But that proposed language was criticized — by, among others, the ACLU, the Middle East Studies Association of North America, student activists and faculty members like Michael Meranze, Saree Makdisi and Judith Butler — for erasing the line between legitimate criticism of the state of Israel and hate speech aimed at Jewish students and faculty.

Just before the regents voted on the policy on Wednesday, a member of the working group, Norman Pattiz, further amended the reference to anti-Zionism so that it now condemns “anti-Semitic forms of anti-Zionism.” (I am totally baffled with this non sense amendment)

Before the vote on Wednesday, Bonnie Reiss, the vice chairwoman of the Board of Regents, argued that students opposed to Israeli policies, and those questioning the state’s unequal treatment of non-Jews, had fostered a dangerous environment for Jewish students by supporting the effort to pressure Israel to change its policies through a campaign of boycotts, divestment and sanctions, known as BDS.

It was necessary for the university to address anti-Semitism, Resiss said, because “members of the Muslim Student Association or Palestinians for Justice groups… that are anti-Israel have brought BDS resolutions” which have “created emotional debates.”

Anti-Semitic acts against many in our Jewish community have resulted from the emotions over the debates over the BDS-Israel resolutions,” she insisted, without citing evidence of the linkage.

As my colleague Alex Emmons reported, that view was endorsed earlier this week by Hillary Clinton, who called the Israel boycott movement “alarming” in her speech to the American Israeli Public Affairs Committee this week, and accused activists of anti-Semitic “bullying” of Jewish students on college campuses.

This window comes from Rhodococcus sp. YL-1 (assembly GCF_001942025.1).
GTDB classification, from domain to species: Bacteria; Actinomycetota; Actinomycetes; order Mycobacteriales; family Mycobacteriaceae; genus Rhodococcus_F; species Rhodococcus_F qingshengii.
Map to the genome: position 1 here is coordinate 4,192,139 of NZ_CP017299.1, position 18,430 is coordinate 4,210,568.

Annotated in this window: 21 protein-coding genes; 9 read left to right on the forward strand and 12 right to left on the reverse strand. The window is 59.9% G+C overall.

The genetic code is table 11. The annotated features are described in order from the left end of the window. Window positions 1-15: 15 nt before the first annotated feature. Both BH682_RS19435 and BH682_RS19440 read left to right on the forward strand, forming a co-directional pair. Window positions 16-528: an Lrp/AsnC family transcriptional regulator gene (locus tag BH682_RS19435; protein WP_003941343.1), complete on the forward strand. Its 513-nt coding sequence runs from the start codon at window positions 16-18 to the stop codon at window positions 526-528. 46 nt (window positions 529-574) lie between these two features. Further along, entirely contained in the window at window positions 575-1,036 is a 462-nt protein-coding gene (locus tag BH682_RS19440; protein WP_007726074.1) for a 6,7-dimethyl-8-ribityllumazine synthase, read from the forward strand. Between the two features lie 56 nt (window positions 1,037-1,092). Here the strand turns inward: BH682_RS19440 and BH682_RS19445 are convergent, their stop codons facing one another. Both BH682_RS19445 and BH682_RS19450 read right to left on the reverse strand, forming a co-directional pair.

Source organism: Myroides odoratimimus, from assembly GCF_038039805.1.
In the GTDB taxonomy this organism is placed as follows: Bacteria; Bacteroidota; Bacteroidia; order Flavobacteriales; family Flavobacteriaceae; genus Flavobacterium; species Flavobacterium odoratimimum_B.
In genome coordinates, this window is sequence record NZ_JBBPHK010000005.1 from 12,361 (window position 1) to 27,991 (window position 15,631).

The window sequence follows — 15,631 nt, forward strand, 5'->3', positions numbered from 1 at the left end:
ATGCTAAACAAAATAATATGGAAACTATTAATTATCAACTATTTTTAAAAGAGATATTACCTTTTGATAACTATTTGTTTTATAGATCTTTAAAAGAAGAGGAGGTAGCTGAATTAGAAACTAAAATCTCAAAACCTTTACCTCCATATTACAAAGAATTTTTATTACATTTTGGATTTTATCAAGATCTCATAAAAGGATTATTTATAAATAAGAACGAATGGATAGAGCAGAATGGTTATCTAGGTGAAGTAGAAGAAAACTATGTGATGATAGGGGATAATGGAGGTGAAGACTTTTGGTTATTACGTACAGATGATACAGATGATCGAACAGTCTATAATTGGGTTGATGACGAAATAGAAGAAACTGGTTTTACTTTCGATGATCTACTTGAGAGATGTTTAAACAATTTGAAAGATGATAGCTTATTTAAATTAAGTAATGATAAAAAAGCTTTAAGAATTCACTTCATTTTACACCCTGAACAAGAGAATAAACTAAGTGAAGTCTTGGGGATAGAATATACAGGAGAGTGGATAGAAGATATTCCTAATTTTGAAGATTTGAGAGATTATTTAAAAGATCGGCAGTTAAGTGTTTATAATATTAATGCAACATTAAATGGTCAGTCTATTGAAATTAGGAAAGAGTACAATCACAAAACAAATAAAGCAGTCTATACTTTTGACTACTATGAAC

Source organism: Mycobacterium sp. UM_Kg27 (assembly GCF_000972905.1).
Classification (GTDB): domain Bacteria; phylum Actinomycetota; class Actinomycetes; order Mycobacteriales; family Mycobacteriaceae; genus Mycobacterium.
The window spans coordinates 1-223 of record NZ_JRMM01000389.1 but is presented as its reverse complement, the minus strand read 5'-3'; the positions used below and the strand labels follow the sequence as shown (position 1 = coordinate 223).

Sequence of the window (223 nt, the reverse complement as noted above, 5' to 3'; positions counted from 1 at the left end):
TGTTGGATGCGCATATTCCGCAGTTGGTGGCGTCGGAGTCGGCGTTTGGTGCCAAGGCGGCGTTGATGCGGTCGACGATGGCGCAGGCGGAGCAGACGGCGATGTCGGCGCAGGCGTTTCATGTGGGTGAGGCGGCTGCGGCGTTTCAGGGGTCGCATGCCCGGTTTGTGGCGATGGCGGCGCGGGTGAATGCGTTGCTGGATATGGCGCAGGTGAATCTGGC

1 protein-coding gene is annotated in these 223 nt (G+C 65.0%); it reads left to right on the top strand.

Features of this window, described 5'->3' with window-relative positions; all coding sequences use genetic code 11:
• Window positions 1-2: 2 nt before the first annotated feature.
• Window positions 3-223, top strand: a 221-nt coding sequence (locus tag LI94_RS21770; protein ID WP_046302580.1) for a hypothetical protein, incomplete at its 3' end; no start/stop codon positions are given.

Later the same night, Bernie Sanders, who has been critical of Israeli policy, told Chris Hayes on MSNBC that he agreed with Clinton that “there is some level of anti-Semitism” in the BDS movement.

Supporters of the BDS movement, including those who call for Israel to grant full civil rights to Arab citizens of East Jerusalem and the millions of Palestinians who have lived under Israeli military control for nearly half a century in the West Bank and Gaza, strongly reject the claim that opposition to a state that privileges Jews is in any way anti-Semitic.

That the backlash against Israel on college campuses might be caused not by unreasoning hatred but by Israeli actions — like the ongoing blockade of Gaza, punctuated by three rounds of punishing airstrikes in the past seven years, the building of illegal, Jewish-only settlements across the occupied West Bank, or the refusal to recognize the rights of Palestinians driven from their homes in 1948 to ever return — seems not to have occurred to students, faculty or politicians whose support for the Jewish state is unquestioning.